How to Reach Your Six Sigma Goals

There are some misconceptions about the Six Sigma Methodology. The idea behind it is pretty straightforward. It is about people looking at their businesses and finding ways to make them more efficient. In this article, we will look at how to achieve your company’s Six Sigma goals.

The name ‘Six Sigma’ itself is derived from a statistical term for achieving perfection. It is about looking at a situation and analyzing it. With the right tools and the right approach, you can find ways to accomplish your ambitions while at the same time removing a lot of the obstacles in the way.

One concept that often comes up is the idea of defects. When people think of the term, ‘defect’, they often think of products such as electrical goods. It is true that this idea can be applied to physical items. You look at how the product is constructed and look at how it could possibly go wrong. You then consider how to change the design of the product in order to avoid the problem in future if it has been reported or to make a more efficient product so that the problem does not occur.

However, the term defect can also apply to less tangible aspects of a business. For example you may run a call center. A typical call center problem is a volume of calls but a low volume of sales. Using a number of Six Sigma techniques, you can analyze the situation to see how this has occurred and fix it permanently.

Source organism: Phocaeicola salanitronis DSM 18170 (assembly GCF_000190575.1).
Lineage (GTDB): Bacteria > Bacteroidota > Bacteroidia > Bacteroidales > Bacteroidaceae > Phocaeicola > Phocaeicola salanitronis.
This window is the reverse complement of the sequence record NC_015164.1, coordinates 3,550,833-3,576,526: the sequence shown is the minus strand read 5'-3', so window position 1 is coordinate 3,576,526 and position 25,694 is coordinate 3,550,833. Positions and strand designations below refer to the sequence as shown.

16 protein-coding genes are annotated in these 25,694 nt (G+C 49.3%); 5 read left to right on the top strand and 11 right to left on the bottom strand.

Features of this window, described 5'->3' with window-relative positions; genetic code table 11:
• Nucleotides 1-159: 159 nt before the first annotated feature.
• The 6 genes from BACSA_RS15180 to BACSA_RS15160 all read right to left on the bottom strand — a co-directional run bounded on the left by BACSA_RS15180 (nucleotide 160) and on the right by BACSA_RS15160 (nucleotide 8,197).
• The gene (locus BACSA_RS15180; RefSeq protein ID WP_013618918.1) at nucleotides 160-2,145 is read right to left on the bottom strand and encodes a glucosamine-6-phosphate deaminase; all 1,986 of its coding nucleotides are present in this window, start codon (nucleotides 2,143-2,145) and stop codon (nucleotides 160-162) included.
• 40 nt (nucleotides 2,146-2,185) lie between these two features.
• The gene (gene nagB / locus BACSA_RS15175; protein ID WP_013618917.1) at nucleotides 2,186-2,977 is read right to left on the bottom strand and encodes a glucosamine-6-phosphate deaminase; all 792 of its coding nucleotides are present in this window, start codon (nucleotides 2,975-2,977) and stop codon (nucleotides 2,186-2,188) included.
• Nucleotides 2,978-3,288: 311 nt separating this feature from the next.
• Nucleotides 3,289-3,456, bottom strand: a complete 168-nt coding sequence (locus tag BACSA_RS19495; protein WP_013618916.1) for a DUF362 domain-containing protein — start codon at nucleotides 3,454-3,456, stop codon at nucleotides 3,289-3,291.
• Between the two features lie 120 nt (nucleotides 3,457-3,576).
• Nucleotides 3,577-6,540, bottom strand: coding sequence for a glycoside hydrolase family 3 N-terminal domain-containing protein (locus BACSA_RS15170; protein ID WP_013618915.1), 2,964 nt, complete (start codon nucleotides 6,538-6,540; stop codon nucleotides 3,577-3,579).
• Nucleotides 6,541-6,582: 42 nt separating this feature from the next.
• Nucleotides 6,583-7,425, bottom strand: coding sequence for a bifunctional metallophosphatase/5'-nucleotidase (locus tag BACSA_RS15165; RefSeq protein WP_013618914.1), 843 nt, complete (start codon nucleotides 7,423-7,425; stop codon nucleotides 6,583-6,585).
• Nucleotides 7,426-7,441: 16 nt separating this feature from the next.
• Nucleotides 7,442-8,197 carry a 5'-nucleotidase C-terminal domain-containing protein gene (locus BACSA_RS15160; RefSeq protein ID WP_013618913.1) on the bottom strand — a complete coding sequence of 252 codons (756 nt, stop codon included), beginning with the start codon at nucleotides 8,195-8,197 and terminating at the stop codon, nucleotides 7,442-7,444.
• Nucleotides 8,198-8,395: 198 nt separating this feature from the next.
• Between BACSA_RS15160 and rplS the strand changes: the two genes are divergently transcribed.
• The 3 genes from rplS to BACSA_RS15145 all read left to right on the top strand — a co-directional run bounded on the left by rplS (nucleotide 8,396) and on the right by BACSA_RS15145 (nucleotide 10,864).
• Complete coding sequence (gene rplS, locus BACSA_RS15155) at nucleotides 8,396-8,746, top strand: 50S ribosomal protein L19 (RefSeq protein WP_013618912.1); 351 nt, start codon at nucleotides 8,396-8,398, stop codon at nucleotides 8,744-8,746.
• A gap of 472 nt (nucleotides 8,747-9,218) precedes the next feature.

One example of a Six Sigma Tool is the Pareto Diagram. This is based on the idea that 80 percent of problems facing a company can be traced back to 20 percent of root causes. What you need to do is look at the factors affecting your business, both in a positive and negative way. These are also often referred to as variances. Once you discover the negative variance, you can look at how it is affecting your business and remedy it.

Going back to the example of the call center, the problem may be that there is no script for the workforce. The positive way to deal with this is to write a quick and easy script for the caller with responses included to help overcome any potential objections. Another possibility is that the workforce is not motivated. A target such as bonus commission or a vacation for the whole team could help increase motivation.

Sometimes, the problem can be that a large goal can feel overwhelming. One method of dealing with this is by using what is referred to as a Tree Diagram. This is where you take the large goal and break it down into achievable targets. Using the example of the call center, once again, you could aim to get 1,000 successful calls in a year. You could then break that down to 100 per month, with 2 additional months in order to help achieve the target.

These are just a couple of examples of how you can use the Six Sigma Process to achieve company goals. It is worth looking to see if there is this method of quality improvement is a good fit for your particular business. You can also look online for more techniques to help you achieve your ambitions.


Originally developed by Bill Smith at Motorola in 1986, the Six Sigma Training program was created using some of the most innovative quality improvement methods from the preceding six decades. The term "Six Sigma" is derived from a field of statistics known as process capability. The term 6 Sigma refers to the ability of manufacturing processes to produce a very high proportion of output within specification. Processes that operate with "six sigma quality" over the short term are assumed to produce long-term defect levels below 3.4 defects per million opportunities. Six Sigma's goal is to improve overall processes to that level of quality or better.